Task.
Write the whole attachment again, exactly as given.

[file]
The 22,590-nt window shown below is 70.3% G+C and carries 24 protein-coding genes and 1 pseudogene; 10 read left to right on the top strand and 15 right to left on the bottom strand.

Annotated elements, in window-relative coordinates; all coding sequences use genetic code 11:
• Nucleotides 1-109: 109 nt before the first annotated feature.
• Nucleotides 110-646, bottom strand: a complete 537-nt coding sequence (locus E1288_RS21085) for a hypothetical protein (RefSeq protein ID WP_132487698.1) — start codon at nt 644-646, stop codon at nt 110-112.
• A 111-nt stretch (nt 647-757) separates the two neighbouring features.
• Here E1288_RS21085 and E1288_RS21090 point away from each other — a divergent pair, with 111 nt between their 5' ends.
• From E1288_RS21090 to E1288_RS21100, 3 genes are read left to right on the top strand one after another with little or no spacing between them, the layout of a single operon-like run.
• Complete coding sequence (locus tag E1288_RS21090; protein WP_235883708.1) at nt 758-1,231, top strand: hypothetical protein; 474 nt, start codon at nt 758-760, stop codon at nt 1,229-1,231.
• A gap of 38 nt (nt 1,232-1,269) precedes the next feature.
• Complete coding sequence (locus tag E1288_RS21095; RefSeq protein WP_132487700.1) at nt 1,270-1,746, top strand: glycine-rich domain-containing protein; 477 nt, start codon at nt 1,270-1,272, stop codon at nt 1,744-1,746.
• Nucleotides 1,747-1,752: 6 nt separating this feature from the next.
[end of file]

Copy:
The 22,590-nt window shown below is 70.3% G+C and carries 24 protein-coding genes and 1 pseudogene; 10 read left to right on the top strand and 15 right to left on the bottom strand.

Annotated elements, in window-relative coordinates; all coding sequences use genetic code 11:
• Nucleotides 1-109: 109 nt before the first annotated feature.
• Nucleotides 110-646, bottom strand: a complete 537-nt coding sequence (locus E1288_RS21085) for a hypothetical protein (RefSeq protein ID WP_132487698.1) — start codon at nt 644-646, stop codon at nt 110-112.
• A 111-nt stretch (nt 647-757) separates the two neighbouring features.
• Here E1288_RS21085 and E1288_RS21090 point away from each other — a divergent pair, with 111 nt between their 5' ends.
• From E1288_RS21090 to E1288_RS21100, 3 genes are read left to right on the top strand one after another with little or no spacing between them, the layout of a single operon-like run.
• Complete coding sequence (locus tag E1288_RS21090; protein WP_235883708.1) at nt 758-1,231, top strand: hypothetical protein; 474 nt, start codon at nt 758-760, stop codon at nt 1,229-1,231.
• A gap of 38 nt (nt 1,232-1,269) precedes the next feature.
• Complete coding sequence (locus tag E1288_RS21095; RefSeq protein WP_132487700.1) at nt 1,270-1,746, top strand: glycine-rich domain-containing protein; 477 nt, start codon at nt 1,270-1,272, stop codon at nt 1,744-1,746.
• Nucleotides 1,747-1,752: 6 nt separating this feature from the next.